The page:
Death Bed

The Death Bed

Took place in Poul Ingemanns pre-cenotaph building on Dantes Plads in front of Glyptoteket, Copenhagen
Thursday 30 September - Thursday 7 October 2010

Recordings from the funeral in Copenhagen 9th October.

On Dantes Plads in the middle of HC Andersens Boulevard in the centre of Copenhagen a special building created by archictect Poul Ingemann was raised.

The building in which the deathbed took place.

In this building the death bed of Claus Beck-Nielsen and thus death of identities and the state citizen took place.
Thursday 30 September Claus Beck-Nielsen in effigy - an exact representation of Claus Beck-Nielsen in silicone rubber - was placed on the death bed in the building. 

Plaster cast of the dying (stage 2 in the process towards the final and original silicone rubber effigy)

During the next 7 days & nights Claus Beck-Nielsen slowly died in this bed. A nurse was present at the bedside of the dying and once a day a medical doctor came to perform a doctors call and subsequently delivered a bulletin on the current state of the patient.
Daily 11 am - 5 pm the building was open to the public and several thousand world citizens visited the building and payed the dying a last visit.
Thursday 7 October - at the end of the seventh day - the doctor declared the death of the patient, and Friday 8 October the undertakers prepared the dead for the funeral.

The role model of the deathbed is the rituals from the time of the Roman Empire, but they were transformed into contemporary forms and carried out through the technology of our times.



The Colossus among the Greeks & the Funus Imaginarium in ancient Rome


Among the early Greeks, when a man had gone far away and perished without it being possible to bring back the body or carry out the funerary rites for him, his double, his psuché would be compelled to wander and haunt the city or society the man had left behind. In these cases a simple stone was erected and planted in the earth of the uncultivated forest outside the city and thus beyond the world of the living. This colossus would tie the wandering double or ghost of the dead; it would fix it to the ground and bring the haunting to an end.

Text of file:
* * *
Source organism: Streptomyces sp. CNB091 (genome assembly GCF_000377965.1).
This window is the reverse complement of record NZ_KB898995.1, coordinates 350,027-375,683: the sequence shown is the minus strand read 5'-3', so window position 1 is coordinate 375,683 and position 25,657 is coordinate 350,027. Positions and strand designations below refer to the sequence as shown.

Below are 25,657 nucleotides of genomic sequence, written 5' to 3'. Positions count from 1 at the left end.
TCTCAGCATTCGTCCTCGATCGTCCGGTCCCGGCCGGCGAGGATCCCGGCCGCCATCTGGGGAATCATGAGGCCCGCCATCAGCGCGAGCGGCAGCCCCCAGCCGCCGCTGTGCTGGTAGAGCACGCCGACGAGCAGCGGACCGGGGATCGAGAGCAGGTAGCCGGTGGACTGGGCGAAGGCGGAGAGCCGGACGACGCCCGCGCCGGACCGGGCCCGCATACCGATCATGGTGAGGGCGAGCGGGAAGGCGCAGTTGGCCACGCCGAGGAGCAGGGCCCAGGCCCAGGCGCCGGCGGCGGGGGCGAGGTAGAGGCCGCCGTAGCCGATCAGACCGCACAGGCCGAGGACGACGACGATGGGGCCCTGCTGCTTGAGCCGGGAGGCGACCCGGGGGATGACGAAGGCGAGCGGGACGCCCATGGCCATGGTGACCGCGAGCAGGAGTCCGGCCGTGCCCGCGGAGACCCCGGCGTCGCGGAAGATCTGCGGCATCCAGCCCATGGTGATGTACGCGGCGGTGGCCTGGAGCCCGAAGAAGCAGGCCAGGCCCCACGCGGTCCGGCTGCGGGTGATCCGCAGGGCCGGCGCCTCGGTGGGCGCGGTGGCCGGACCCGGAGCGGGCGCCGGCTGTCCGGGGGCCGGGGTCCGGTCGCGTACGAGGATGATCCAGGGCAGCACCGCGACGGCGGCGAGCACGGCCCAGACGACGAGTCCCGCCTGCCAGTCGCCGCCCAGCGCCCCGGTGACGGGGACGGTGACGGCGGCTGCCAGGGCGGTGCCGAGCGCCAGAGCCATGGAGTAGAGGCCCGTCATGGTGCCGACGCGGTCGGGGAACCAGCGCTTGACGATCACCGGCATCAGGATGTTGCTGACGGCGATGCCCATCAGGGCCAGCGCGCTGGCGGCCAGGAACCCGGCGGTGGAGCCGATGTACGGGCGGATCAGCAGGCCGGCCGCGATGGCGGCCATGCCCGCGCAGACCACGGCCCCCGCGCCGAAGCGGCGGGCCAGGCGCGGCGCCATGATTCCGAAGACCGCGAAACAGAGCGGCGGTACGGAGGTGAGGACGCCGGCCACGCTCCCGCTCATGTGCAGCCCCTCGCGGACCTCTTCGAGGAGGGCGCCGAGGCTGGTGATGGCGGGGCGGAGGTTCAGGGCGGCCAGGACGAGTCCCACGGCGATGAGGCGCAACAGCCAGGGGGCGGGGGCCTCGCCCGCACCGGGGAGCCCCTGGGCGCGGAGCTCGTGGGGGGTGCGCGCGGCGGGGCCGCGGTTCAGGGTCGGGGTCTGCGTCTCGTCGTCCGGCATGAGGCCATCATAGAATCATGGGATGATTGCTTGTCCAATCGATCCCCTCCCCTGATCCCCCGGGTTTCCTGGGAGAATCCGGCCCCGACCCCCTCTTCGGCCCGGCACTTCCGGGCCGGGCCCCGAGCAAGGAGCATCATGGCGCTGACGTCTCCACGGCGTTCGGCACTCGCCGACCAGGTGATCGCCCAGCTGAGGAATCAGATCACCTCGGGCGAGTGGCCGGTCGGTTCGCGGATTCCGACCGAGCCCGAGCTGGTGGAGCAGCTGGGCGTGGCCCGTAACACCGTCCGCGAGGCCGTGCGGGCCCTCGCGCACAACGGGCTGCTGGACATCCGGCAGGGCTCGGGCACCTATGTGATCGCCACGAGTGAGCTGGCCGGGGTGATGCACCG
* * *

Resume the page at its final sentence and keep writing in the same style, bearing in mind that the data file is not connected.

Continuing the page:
Later, during the Roman Empire, before Christ a similar connection of body-object and ritual was used in the cases, where the mortal remains of a dead had been lost or the body - though still alive - no longer belonged to the living, but through an act of initiation had been given to death. Literally: A living dead. It could be a senator or tribune who(se body) had disappeared during a war in remote areas of the Empire. Or it could be a still living senator who was to go to war and who might not return. In these cases a colossus was produced. But whereas colossus used by the early Greeks was just a simple stone, not an image of a certain man, just a representation of his double in dead stone, the colossus or effigy produced by the Romans would be a 1:1-scale representation in wax, a precise representation of the passed-away or living dead. And the ritual connected to this representation was developed into a veritable reality show: The colossus would lie 7 days and nights on a deathbed being treated like a dying: At the side of the colossus nurses were keeping watch, now and then a doctor came to register pulse and blood pressure of the colossus and give it different kinds of medical treatment, and currently bulletins on the state of the colossus were announced in public, and during all 7 days senators and other important men of Rome paid their visit to the colossus.


After the 7 ritual days and nights the doctors declared the death of the colossus. After this the ritual funeral procession followed, and in the end: the burial. A similar ritual was used at the Christian funeral of kings and their "two bodies" during the French and English Middle Ages.


The Funus Imaginarium Building is designed by the Architecht Poul Ingemann and built by Hoffmann A/S in Næstved.
The building was constructed in two parts: the body and the roof-construction. In the night between Sunday 19 and Monday 20 September two huge trucks carried each one of the parts from Næstved to Dantes Place in Copenhagen. Here in the very centre of the metropol the two parts of the more than 4 metres tall building was be assembled in the last hours before dawn.
The building arrives at Dantes Plads
Thursday 30 September around 9:25 in the morning an ambulance arrived at the building and Claus Beck-Nielsen in effigy was carried into the building where two nurses and a doctor recieved the patient and placed him on his death bed.

The Funus Imaginarium Building under construction at Hoffmann A/S in Næstved